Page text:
My husband and I renovated a barn into a new home. We wanted a simple, small, but roomy space that we could customize according to our needs without breaking the bank. And in keeping with the spirit of thrift and originality, I decided one of the standout features would be a kitchen made of cinder block.
I’m not 100% sure why I chose this. Maybe it was the cool cinder block gardens I’d seen on Pinterest, or perhaps it was the fact that trying to understand IKEA’s online kitchen planner made my head want to explode.
Regardless, something about stacking up cinder blocks like Legos and turning and twisting them Tetris-style just flipped a switch for me. I couldn’t get the challenge out of my mind.
Of course, executing the project was not nearly as simple as the concept. The actual building process wasn’t too difficult, but the planning and effort posed a true challenge – and there were precious few resources available for help along the way.
The good news is that the entire kitchen (with all the bells and whistles) cost slightly less than $5,000 – the cinder block and counter tops themselves cost about $1,350. We could have spent less if we’d cut corners on appliances, but my husband and I agreed that stainless steel and cinder block go great together.
If you’re inspired to create a kitchen from cinder block – whether inside or out – here’s what you need to know.
Planning Your Cinder Block Kitchen
As they say, “Measure twice, cut once.” The devil is in the details and you absolutely must plan your cinder block kitchen with precision.
Before you do anything else, measure your kitchen space exactly. Our space is 11.5 square feet. Draw a rough sketch of your space with measurements and make sure you note the precise location of your current drains and outlets so you can position your cinder blocks around them.
Or, if you plan to relocate certain utilities, talk with your contractor about where you want them placed, and account for their location when you make your measurements. We didn’t have any existing outlets or plumbing, so I had the luxury of working with our contractors to place the sink drain, dishwasher, refrigerator, and stove outlets where I desired.
Of all wiring and piping concerns, the most essential is the drain pipe for your sink. If you need to buy a longer cord for an electrical outlet, that’s not such a big deal – but it’s much more difficult to add pipe. I actually miscalculated my drain by about eight inches and had to make adjustments to my kitchen because of it.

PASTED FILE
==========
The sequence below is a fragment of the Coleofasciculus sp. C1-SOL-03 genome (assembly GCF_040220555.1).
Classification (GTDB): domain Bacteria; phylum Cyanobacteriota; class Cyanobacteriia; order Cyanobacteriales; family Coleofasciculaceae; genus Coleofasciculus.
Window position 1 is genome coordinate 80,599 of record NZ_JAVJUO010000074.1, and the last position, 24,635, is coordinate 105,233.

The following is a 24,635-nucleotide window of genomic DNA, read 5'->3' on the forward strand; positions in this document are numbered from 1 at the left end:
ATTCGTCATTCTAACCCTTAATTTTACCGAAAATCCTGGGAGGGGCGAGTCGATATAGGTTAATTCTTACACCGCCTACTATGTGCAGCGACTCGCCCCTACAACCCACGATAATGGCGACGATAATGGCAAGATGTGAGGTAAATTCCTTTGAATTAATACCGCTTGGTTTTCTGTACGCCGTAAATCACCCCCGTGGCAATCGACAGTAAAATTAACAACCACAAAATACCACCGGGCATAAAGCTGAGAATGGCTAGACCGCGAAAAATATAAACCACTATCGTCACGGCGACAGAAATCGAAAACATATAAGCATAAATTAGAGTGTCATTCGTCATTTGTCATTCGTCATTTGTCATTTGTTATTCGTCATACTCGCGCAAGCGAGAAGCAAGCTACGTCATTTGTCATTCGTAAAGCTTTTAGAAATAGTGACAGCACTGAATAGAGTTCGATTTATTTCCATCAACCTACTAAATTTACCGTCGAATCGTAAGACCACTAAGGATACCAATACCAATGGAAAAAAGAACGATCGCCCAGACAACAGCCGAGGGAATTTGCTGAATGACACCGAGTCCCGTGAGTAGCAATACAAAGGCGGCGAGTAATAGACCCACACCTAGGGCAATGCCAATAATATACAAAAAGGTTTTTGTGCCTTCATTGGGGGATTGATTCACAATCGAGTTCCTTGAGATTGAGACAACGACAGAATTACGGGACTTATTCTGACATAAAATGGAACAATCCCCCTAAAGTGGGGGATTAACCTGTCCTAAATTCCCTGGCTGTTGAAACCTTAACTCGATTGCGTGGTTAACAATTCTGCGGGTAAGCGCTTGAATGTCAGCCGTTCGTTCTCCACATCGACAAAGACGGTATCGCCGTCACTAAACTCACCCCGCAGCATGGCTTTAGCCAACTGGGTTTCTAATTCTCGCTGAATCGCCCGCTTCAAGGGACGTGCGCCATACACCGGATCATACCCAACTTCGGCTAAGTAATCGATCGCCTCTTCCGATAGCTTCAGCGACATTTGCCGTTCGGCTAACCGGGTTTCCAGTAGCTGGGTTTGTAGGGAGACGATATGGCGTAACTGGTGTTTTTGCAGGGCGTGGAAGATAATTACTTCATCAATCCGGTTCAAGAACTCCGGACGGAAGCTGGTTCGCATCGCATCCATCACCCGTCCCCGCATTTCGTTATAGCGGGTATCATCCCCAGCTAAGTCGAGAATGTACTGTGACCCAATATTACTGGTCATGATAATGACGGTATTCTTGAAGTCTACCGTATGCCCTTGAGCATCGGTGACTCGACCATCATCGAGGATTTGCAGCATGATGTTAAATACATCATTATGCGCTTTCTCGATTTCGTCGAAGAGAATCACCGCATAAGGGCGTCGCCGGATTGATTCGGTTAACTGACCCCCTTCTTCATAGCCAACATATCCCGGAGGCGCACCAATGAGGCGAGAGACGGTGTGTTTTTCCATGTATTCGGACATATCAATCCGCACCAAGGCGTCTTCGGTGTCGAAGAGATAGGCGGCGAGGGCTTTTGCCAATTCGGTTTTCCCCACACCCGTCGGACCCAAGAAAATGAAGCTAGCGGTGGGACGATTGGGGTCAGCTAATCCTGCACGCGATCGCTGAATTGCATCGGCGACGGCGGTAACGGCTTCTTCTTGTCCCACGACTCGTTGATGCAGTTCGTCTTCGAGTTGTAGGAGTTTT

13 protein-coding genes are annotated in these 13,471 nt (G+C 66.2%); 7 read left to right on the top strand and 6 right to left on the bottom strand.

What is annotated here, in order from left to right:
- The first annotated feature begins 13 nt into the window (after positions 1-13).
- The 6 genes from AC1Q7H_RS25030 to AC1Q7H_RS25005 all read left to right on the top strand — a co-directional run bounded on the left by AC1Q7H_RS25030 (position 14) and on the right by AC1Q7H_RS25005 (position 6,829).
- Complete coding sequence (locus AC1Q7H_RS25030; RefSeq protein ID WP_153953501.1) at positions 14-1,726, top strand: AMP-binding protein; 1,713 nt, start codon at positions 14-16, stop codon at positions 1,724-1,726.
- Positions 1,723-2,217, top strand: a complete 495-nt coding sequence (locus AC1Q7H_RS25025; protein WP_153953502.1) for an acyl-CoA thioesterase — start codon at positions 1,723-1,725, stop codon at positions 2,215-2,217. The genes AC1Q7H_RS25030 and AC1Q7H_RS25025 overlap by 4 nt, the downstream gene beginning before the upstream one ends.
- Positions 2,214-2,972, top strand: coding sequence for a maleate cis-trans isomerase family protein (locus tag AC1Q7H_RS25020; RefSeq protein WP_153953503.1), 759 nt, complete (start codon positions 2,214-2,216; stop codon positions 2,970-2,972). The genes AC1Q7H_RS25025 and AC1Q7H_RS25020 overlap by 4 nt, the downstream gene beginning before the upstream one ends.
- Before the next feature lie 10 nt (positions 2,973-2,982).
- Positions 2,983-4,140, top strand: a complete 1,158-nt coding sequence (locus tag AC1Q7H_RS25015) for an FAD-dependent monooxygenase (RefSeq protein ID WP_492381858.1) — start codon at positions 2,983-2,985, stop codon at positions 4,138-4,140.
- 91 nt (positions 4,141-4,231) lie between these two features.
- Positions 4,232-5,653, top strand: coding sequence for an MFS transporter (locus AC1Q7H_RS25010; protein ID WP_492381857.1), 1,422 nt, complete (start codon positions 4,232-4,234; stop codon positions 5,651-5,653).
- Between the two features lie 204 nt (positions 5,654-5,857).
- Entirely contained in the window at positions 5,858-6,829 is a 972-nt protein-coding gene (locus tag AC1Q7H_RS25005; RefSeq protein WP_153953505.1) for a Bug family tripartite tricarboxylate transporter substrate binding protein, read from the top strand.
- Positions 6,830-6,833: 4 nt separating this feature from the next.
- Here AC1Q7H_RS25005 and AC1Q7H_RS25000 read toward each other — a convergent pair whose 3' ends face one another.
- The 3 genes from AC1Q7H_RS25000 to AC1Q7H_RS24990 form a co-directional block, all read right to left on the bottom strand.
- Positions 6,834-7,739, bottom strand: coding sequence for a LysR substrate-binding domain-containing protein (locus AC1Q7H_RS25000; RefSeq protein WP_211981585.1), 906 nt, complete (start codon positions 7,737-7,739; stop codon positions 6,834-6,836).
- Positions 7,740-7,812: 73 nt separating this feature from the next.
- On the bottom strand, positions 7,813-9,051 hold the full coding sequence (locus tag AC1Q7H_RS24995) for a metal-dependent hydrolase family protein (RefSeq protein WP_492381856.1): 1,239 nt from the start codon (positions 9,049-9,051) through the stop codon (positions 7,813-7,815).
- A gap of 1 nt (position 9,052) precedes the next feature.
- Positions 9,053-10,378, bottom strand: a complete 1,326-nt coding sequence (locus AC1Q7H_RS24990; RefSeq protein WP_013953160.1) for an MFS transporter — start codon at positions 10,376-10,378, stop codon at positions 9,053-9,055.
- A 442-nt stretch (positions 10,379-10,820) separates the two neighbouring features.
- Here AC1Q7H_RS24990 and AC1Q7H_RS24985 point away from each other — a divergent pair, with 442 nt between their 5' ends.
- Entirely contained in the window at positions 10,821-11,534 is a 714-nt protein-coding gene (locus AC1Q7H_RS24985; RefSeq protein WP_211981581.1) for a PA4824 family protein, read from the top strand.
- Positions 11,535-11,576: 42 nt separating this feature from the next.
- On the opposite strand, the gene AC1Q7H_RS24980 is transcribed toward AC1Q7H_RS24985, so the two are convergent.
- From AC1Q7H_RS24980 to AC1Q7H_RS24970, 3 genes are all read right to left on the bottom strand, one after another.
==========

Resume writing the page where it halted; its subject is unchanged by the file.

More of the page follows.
One other thing to keep in mind when planning a cinder block kitchen: If you want electricity or water in the center of your room for an island or peninsula, you need to figure out in advance how you’re going to run the wires or piping. It’s best to talk to your contractor or electrician about this to better understand the options in your unique space.
2. Start Drawing Plans
After measuring your space and noting the location of your utility hookups, it’s time to “play Tetris” and make everything fit into place. I chose to draw my plans by hand – it was a great way to tinker with the layout and ensure that my planning was thorough. I started by drawing an overhead (a bird’s eye view) of the kitchen space.
Here is how to start your plans:
- Draw Your Space. I used a piece of graph paper and allotted one square for every six inches of my kitchen. If you have a very large space, you may need to allot one square for every 8 or 12 inches. Using this measurement, I drew my kitchen’s dimensions and carefully marked my utilities.
- Account for Appliances. Next, I started accounting for appliances. I knew I had to build the kitchen around the sink, stove, dishwasher, and refrigerator, while being sure to account for opening and closing doors. Since we hadn’t yet purchased our appliances or sink, I started doing research, selecting the items we planned to buy, and recording their dimensions – height, width, and depth. You also want to consider the wiring at this point – if you know your fridge, stove, and dishwasher need to be plugged in, think about how you’re going to run the wires.
- Think About Your Sink. I also knew I wasn’t handy enough with concrete or cinder block to create a custom sink cabinet, which meant I needed to buy a freestanding sink instead of a traditional one. When I started researching freestanding kitchen sinks, it became clear that most of them were made for commercial kitchens, and the ones in my price range weren’t what I was looking for. I wanted a large sink, so I bought a BigTub Utilitub from Home Depot. The $200 freestanding sink came with a faucet and the necessary plumbing supplies, and at 40 inches wide and 13 inches deep, it was big enough to give my dog a bath in. And, best of all, I didn’t have to build a custom sink cabinet around it.
Once I had drawn my appliances onto the graph paper, accounting for every single inch of space, it was time to start drawing in the cinder block.
Understanding Cinder Block Dimensions
Traditional cinder blocks are 16 inches long, 8 inches wide, and 8 inches tall. There are also other rectangular sizes (4-by-8-by-16, 2-by-8-by-16, 4-by-8-by-8, and 2-by-8-by-8) as well as square sizes, such as 8-by-8-by-8.
While these are standard sizes, it’s important to remember that there are often minor variations from block to block, so plan some wiggle room in your project and design your counter to work with whole blocks. That way, you don’t have to cut them to match your dimensions. I had modest flexibility when it came to the placement of my appliances (give or take 6 inches in any direction), which meant that minor variations between my plan and its eventual execution didn’t challenge the project.
As you draw your plans, keep in mind that you can create a stronger wall if you stagger the cinder blocks as you build up. For instance, I decided to use more 8-inch-square blocks, staggering them with the 16-inch blocks on the walls designated to support my counter tops. In other words, I could have used two 16-inch blocks, but I instead used an 8-inch block, a 16-inch block, and another 8-inch block. Then on the next row up, I used two 16-inch blocks. This way, the edges of each row were staggered instead of being perfectly aligned.